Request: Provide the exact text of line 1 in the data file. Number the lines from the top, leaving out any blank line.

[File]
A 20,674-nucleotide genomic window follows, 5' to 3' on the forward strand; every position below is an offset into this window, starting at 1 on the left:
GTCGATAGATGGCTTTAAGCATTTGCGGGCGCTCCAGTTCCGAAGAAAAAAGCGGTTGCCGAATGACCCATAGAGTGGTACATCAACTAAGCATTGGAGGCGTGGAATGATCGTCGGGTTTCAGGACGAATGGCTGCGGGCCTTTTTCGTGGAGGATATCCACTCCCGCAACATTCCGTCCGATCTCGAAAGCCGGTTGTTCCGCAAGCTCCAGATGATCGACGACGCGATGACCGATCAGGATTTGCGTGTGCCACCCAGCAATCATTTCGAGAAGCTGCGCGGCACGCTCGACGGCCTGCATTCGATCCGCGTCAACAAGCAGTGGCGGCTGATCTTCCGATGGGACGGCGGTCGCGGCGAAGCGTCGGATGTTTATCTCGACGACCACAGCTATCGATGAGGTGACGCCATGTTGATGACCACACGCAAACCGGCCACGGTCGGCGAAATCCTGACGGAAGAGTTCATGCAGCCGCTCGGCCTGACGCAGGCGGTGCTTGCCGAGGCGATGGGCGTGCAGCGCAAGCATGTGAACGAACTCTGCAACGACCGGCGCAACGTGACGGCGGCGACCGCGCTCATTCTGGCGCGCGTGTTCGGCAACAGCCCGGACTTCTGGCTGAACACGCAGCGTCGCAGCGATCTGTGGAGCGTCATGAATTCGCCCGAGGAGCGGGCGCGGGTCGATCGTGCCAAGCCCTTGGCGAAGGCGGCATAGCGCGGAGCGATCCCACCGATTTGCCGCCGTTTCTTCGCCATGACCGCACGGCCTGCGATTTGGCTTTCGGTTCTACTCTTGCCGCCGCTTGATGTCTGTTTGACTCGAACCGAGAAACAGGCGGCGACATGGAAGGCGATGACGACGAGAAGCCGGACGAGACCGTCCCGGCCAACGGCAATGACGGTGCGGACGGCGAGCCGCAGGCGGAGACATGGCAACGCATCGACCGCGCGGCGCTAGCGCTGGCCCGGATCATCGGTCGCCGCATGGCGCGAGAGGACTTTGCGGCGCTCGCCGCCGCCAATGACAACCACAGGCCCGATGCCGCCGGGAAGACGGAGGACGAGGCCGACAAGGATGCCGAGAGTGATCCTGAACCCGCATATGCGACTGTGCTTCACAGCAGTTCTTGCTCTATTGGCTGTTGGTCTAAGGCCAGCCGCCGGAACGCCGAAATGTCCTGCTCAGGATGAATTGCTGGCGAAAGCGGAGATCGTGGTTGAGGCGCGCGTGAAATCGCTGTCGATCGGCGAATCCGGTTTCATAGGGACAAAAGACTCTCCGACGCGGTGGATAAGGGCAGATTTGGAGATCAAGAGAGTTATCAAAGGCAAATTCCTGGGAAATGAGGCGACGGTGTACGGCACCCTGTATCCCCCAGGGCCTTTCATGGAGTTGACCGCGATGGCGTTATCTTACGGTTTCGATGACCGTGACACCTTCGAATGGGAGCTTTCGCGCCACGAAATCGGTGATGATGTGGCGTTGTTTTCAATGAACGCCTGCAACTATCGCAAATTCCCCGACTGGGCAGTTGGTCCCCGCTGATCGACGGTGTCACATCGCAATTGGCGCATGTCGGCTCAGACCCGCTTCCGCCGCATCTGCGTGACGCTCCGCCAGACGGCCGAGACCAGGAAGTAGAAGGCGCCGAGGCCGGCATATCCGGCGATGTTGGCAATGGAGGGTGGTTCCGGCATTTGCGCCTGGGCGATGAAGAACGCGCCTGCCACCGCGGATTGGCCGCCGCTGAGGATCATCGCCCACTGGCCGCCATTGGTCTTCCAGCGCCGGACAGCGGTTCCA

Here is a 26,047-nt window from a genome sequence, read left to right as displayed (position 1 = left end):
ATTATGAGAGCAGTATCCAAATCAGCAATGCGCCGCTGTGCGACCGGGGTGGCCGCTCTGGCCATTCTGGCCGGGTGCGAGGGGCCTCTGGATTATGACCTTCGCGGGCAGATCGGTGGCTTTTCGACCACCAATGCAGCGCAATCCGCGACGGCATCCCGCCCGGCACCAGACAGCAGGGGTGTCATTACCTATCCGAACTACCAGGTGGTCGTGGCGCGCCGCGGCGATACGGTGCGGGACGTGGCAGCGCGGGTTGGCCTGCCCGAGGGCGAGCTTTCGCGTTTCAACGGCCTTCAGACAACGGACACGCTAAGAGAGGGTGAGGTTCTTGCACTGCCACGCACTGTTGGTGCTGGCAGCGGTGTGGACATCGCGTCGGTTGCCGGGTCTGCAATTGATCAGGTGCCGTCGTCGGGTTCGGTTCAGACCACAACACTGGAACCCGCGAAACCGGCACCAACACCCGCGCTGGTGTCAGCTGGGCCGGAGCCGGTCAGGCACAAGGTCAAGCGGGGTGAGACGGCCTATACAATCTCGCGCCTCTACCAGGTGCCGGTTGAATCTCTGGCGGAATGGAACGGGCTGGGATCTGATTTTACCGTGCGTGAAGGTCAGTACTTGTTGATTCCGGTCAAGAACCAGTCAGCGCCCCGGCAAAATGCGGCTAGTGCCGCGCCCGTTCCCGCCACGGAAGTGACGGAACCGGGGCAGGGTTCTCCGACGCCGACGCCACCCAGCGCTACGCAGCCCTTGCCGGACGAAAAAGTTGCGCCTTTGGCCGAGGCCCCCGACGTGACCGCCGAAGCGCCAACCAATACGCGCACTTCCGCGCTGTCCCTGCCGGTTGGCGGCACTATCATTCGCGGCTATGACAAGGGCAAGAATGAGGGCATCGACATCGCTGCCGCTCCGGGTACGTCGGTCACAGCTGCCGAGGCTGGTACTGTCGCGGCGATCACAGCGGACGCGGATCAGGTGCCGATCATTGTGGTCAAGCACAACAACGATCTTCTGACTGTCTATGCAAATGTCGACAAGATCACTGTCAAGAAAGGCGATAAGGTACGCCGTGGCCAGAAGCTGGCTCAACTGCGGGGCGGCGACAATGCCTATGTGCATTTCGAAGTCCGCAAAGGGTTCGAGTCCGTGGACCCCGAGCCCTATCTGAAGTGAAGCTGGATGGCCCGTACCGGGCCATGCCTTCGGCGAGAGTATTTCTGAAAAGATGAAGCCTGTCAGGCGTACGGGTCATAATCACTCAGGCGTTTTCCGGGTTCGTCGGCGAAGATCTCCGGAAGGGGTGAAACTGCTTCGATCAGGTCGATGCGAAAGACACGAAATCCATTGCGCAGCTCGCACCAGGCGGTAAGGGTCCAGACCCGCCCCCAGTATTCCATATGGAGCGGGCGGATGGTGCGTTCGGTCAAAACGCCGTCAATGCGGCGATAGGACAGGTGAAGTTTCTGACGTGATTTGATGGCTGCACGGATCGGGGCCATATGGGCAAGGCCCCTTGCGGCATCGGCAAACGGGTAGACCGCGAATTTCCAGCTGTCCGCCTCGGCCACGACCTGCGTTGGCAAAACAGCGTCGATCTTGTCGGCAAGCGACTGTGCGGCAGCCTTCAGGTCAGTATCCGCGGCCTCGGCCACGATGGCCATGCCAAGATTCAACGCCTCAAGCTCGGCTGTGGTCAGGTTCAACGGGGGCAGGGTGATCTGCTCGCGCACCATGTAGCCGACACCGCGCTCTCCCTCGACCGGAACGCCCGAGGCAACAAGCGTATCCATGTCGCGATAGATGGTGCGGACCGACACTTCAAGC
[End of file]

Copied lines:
A 20,674-nucleotide genomic window follows, 5' to 3' on the forward strand; every position below is an offset into this window, starting at 1 on the left: